design/go2draft-type-parameters: add parameterized methods notes

Change-Id: I1527928f5fd6550e366faa88527e7281483b3846
Reviewed-by: Robert Griesemer <>
diff --git a/design/ b/design/
index 65e42b8..d765710 100644
--- a/design/
+++ b/design/
@@ -554,11 +554,8 @@
 Where it would be useful to add type arguments to a method, people
 will have to write a suitably parameterized top-level function.
-This is not a fundamental restriction but it complicates the language
-specification and the implementation.
-(Note: this is a feature that can perhaps be added later if it proves
+There is more discussion of this in [the issues
 ### Operators
@@ -2158,6 +2155,101 @@
+##### No parameterized methods
+This design draft does not permit methods to declare type parameters
+that are specific to the method.
+The receiver may have type parameters, but the method not add any type
+In Go, one of the main roles of methods is to permit types to
+implement interfaces.
+It is not clear whether it is reasonably possible to permit
+parameterized methods to implement interfaces.
+For example, consider this code, which uses the obvious syntax for
+parameterized methods.
+This code uses multiple packages to make the problem clearer.
+package p1
+// S is a type with a parameterized method M.
+type S struct{}
+// Identity is a simple identity method that works for any type.
+func (S) Identity(type T)(v T) T { return v }
+package p2
+// HasIdentity is an interface that matches any type with a
+// parameterized Identity method.
+type HasIdentity interface {
+	Identity(type T)(T) T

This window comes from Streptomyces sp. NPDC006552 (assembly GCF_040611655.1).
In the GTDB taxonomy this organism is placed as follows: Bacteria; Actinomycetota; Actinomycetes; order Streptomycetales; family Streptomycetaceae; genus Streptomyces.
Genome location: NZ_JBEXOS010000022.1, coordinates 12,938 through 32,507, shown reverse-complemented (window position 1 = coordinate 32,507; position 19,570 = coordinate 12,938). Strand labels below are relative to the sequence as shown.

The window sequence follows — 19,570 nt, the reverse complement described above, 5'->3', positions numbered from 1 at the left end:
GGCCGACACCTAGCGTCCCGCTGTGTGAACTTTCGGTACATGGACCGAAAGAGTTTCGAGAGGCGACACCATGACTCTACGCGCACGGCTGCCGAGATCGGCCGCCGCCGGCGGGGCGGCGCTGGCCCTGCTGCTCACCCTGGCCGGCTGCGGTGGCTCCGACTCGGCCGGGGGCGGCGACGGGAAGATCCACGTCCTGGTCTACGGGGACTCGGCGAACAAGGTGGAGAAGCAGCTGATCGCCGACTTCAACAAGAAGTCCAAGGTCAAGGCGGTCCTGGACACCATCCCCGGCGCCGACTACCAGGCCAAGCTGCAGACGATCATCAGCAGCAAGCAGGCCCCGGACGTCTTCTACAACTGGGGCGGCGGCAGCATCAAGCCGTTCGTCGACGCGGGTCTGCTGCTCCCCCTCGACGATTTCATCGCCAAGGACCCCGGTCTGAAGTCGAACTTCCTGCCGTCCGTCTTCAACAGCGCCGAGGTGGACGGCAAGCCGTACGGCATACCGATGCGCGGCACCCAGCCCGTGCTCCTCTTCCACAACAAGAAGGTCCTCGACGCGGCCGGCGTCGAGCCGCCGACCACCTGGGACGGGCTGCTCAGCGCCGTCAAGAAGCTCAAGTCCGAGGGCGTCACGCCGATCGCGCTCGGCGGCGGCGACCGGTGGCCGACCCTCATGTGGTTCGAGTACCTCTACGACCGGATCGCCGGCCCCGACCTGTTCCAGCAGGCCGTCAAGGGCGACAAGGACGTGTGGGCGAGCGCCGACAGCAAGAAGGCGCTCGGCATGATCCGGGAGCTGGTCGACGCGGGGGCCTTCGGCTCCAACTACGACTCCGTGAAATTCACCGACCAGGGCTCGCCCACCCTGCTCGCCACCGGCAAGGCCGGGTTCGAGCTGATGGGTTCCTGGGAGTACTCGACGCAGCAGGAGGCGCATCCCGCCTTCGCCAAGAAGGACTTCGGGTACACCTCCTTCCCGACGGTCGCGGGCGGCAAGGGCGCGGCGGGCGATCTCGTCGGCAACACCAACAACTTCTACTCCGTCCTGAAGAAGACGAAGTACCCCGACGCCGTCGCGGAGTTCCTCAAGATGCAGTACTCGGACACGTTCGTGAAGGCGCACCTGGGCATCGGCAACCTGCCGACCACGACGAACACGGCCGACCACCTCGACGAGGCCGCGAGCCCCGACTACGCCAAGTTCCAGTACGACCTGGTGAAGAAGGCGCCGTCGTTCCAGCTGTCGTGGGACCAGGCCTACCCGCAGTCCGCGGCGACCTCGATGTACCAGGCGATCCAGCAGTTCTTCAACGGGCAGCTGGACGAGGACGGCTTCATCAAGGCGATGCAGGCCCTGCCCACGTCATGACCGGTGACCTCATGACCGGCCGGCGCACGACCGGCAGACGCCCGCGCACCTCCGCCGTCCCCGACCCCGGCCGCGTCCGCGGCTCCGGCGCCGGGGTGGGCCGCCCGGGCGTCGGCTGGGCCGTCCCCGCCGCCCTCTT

+package p3
+import "p2"
+// CheckIdentity checks the Identity method if it exists.
+// Note that although this function calls a parameterized method,
+// this function is not itself parameterized.
+func CheckIdentity(v interface{}) {
+	if vi, ok := v.(p2.HasIdentity); ok {
+		if got := vi.Identity(int)(0); got != 0 {
+			panic(got)
+		}
+	}
+package p4
+import (
+	"p1"
+	"p3"
+// CheckSIdentity passes an S value to CheckIdentity.
+func CheckSIdentity() {
+	p3.CheckIdentity(p1.S{})
+In this example, we have a type `S` with a parameterized method and a
+type `HasIdentity` that also has a parameterized method.
+`S` implements `HasIdentity`.
+Therefore, the function `p3.CheckIdentity` can call `vi.Identity` with
+an `int` argument, which in this example will be a call to
+But package p3 does not know anything about the type `p1.S`.
+There may be no other call to `S.Identity` elsewhere in the program.
+We need to instantiate `S.Identity(int)` somewhere, but how?
+We could instantiate it at link time, but in the general case that
+requires the linker to traverse the complete call graph of the program
+to determine the set of types that might be passed to `CheckIdentity`.
+And even that traversal is not sufficient in the general case when
+type reflection gets involved, as reflection might look up methods
+based on strings input by the user.
+So in general instantiating parameterized methods in the linker might
+require instantiating every parameterized method for every possible
+type argument, which seems untenable.
+Or, we could instantiate it run time.
+In general this means using some sort of JIT, or compiling the code to
+use some sort of reflection based approach.
+Either approach would be very complex to implement, and would be
+surprisingly slow at run time.
+Or, we could decide that parameterized methods do not, in fact,
+implement interfaces, but then it's much less clear why we need
+methods at all.
+If we disregard interfaces, any parameterized method can be
+implemented as a parameterized function.
+So while parameterized methods seem clearly useful at first glance, we
+would have to decide what they mean and how to implement that.
 #### Discarded ideas
 This design is not perfect, and it will be further refined as we gain